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Generalisability of an online randomised controlled trial: an empirical analysis
  1. Cheng Wang1,2,3,4,
  2. Katie R Mollan5,
  3. Michael G Hudgens5,6,
  4. Joseph D Tucker2,3,4,
  5. Heping Zheng2,3,
  6. Weiming Tang2,3,4,
  7. Li Ling1
  1. 1Faculty of Medical Statistics and Epidemiology, School of Public Health, Sun Yat-sen University, Guangzhou, China
  2. 2Dermatology Hospital of Southern Medical University, Guangzhou, Guangdong, China
  3. 3Guangdong Provincial Dermatology Hospital, Guangzhou, China
  4. 4Project China, University of North Carolina, Guangzhou, China
  5. 5Center for AIDS Research, School of Medicine, University of North Carolina, Chapel Hill, North Carolina, USA
  6. 6Department of Biostatistics, Gillings School of Global Public Health, University of North Carolina, Chapel Hill, North Carolina, USA
  1. Correspondence to Mrs Katie R Mollan, Center for AIDS Research, School of Medicine, University of North Carolina, Chapel Hill, CH, USA; kmollan{at}email.unc.edu, Dr Weiming Tang, University of North Carolina Project-ChinaGuangzhouChina; weimingtangscience{at}gmail.com and Professor Li Ling, Faculty of Medical Statistics and Epidemiology, School of Public HealthSun Yat-sen UniversityGuangzhouChina; lingli{at}mail.sysu.edu.cn

Abstract

Background Investigators increasingly use online methods to recruit participants for randomised controlled trials (RCTs). However, the extent to which participants recruited online represent populations of interest is unknown. We evaluated how generalisable an online RCT sample is to men who have sex with men in China.

Methods Inverse probability of sampling weights (IPSW) and the G-formula were used to examine the generalisability of an online RCT using model-based approaches. Online RCT data and national cross-sectional study data from China were analysed to illustrate the process of quantitatively assessing generalisability. The RCT (identifier NCT02248558) randomly assigned participants to a crowdsourced or health marketing video for promotion of HIV testing. The primary outcome was self-reported HIV testing within 4 weeks, with a non-inferiority margin of −3%.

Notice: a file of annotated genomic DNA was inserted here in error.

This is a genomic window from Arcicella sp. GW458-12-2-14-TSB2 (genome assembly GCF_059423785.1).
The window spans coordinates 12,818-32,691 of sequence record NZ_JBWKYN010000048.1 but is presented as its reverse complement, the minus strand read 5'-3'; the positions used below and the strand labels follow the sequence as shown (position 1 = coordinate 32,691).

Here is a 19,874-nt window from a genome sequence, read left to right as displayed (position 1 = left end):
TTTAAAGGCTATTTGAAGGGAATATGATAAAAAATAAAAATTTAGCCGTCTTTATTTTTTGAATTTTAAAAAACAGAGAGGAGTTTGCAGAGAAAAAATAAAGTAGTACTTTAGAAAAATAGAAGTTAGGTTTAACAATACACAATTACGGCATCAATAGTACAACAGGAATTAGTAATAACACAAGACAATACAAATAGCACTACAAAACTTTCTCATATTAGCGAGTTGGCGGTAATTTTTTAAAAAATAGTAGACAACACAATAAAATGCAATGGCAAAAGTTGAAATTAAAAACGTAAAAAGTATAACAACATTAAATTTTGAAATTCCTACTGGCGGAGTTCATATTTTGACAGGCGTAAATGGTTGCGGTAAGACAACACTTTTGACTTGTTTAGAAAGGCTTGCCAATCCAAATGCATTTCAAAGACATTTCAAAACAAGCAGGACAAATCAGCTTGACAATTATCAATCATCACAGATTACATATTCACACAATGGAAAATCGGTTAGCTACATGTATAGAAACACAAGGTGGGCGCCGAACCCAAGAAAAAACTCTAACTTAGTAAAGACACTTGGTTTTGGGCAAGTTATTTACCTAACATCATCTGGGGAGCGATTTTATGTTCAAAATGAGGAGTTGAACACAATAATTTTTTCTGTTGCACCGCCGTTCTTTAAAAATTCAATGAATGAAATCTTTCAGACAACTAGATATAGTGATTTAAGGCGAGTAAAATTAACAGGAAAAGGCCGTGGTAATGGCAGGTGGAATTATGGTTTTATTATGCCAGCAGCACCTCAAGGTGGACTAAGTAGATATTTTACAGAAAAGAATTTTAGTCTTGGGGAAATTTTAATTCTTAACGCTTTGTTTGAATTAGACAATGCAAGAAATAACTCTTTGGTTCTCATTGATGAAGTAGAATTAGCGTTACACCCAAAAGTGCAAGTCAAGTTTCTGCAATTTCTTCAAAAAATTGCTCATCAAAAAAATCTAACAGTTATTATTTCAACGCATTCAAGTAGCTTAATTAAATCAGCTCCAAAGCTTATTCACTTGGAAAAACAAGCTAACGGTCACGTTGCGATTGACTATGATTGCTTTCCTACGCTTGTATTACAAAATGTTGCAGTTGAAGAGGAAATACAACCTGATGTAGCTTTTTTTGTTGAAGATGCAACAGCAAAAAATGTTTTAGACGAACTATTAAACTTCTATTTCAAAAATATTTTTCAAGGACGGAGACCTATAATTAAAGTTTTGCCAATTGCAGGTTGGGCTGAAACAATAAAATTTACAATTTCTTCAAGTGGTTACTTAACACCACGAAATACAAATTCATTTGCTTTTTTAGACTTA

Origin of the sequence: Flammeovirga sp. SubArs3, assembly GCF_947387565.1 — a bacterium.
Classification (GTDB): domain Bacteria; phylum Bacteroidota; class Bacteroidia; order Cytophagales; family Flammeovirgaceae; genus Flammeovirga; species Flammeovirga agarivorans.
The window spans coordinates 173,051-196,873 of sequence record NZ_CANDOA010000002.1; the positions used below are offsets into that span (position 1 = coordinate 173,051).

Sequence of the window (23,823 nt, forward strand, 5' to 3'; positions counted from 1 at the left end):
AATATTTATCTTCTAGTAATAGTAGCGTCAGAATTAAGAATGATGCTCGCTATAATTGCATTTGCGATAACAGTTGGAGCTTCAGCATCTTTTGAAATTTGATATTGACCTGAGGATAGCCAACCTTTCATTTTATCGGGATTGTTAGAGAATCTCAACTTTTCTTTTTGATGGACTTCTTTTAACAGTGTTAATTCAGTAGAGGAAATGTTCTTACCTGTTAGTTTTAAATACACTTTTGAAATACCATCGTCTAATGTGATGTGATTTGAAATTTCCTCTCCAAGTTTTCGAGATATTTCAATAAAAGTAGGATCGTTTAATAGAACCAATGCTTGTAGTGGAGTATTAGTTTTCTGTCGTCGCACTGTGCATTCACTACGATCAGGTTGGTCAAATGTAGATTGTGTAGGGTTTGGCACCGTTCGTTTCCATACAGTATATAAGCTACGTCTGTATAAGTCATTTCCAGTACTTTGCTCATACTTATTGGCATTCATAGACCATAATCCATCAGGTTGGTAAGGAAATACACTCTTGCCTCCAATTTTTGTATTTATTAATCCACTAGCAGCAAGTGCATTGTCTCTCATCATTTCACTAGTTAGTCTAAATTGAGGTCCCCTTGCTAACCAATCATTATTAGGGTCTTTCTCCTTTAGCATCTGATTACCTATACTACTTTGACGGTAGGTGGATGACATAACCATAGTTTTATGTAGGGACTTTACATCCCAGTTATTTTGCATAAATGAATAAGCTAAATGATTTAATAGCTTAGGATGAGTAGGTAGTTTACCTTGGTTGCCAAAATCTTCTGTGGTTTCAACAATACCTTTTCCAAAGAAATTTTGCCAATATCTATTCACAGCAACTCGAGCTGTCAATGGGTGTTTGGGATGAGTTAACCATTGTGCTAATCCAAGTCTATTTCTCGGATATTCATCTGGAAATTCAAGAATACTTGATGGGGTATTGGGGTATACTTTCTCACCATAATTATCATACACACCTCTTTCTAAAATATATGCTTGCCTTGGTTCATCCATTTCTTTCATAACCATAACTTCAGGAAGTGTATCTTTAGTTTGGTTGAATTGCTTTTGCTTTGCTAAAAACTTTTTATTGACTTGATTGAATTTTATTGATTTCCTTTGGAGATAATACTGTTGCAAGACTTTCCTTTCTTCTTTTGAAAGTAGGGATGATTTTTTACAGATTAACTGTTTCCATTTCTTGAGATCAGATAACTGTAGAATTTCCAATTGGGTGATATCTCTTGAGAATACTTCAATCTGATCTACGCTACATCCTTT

Results In the original online RCT analysis, the estimated difference in proportions of HIV tested between the two arms (crowdsourcing and health marketing) was 2.1% (95% CI, −5.4% to 9.7%). The hypothesis that the crowdsourced video was not inferior to the health marketing video to promote HIV testing was not demonstrated. The IPSW and G-formula estimated differences were −2.6% (95% CI, −14.2 to 8.9) and 2.7% (95% CI, −10.7 to 16.2), with both approaches also not establishing non-inferiority.

Conclusions Conducting generalisability analysis of an online RCT is feasible. Examining the generalisability of online RCTs is an important step before an intervention is scaled up.

Trial registration number NCT02248558.

  • randomised trials
  • hiv
  • epidemiological methods
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Footnotes

  • Contributors Conception and design of study: MGH, JDT, KRM, CW and LL. Acquisition of data: JDT, WT, CW and HZ. Analysis and/or interpretation of data: CW, KRM and MGH. Drafting the manuscript: CW. Revising the manuscript: KRM, JDT, MGH, WT, LL and HZ.

  • Funding This work was supported by the National Institute of Allergy and Infectious Diseases (NIAID), US National Institutes of Health (1R01AI114310); University of North Carolina (UNC)–South China STD Research Training Center (Fogarty International Center grant number 1D43TW009532); and UNC Center for AIDS Research (NIAID grant number 5P30AI050410). This publication was supported by the National Center for Advancing Translational Sciences at the National Institutes of Health (grant number UL1TR001111).

  • Competing interests None declared.

  • Ethics approval The study protocol was approved by the participating institutional review boards.

  • Provenance and peer review Not commissioned; externally peer reviewed.

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